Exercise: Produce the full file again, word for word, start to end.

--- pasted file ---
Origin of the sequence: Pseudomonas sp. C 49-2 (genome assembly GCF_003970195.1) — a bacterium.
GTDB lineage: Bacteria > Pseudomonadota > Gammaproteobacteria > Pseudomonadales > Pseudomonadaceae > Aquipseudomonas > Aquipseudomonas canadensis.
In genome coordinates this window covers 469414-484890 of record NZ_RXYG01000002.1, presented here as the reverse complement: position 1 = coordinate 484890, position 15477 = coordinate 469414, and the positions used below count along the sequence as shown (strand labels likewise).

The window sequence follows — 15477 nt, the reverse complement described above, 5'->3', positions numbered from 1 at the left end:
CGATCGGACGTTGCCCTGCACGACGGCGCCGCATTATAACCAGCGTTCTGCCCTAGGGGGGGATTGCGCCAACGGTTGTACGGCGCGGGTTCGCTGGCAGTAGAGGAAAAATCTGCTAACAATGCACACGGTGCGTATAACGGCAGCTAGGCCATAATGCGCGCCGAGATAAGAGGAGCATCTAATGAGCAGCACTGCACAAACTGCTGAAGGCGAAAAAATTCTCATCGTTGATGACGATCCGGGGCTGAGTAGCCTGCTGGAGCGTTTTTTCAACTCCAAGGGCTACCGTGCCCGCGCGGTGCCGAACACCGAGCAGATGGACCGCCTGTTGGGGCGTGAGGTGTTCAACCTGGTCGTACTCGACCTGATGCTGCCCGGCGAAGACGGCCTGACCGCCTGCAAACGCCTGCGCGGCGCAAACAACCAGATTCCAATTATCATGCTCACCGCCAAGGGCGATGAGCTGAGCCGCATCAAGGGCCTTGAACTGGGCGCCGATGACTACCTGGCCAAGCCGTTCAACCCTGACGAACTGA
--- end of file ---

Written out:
Origin of the sequence: Pseudomonas sp. C 49-2 (genome assembly GCF_003970195.1) — a bacterium.
GTDB lineage: Bacteria > Pseudomonadota > Gammaproteobacteria > Pseudomonadales > Pseudomonadaceae > Aquipseudomonas > Aquipseudomonas canadensis.
In genome coordinates this window covers 469414-484890 of record NZ_RXYG01000002.1, presented here as the reverse complement: position 1 = coordinate 484890, position 15477 = coordinate 469414, and the positions used below count along the sequence as shown (strand labels likewise).

The window sequence follows — 15477 nt, the reverse complement described above, 5'->3', positions numbered from 1 at the left end:
CGATCGGACGTTGCCCTGCACGACGGCGCCGCATTATAACCAGCGTTCTGCCCTAGGGGGGGATTGCGCCAACGGTTGTACGGCGCGGGTTCGCTGGCAGTAGAGGAAAAATCTGCTAACAATGCACACGGTGCGTATAACGGCAGCTAGGCCATAATGCGCGCCGAGATAAGAGGAGCATCTAATGAGCAGCACTGCACAAACTGCTGAAGGCGAAAAAATTCTCATCGTTGATGACGATCCGGGGCTGAGTAGCCTGCTGGAGCGTTTTTTCAACTCCAAGGGCTACCGTGCCCGCGCGGTGCCGAACACCGAGCAGATGGACCGCCTGTTGGGGCGTGAGGTGTTCAACCTGGTCGTACTCGACCTGATGCTGCCCGGCGAAGACGGCCTGACCGCCTGCAAACGCCTGCGCGGCGCAAACAACCAGATTCCAATTATCATGCTCACCGCCAAGGGCGATGAGCTGAGCCGCATCAAGGGCCTTGAACTGGGCGCCGATGACTACCTGGCCAAGCCGTTCAACCCTGACGAACTGA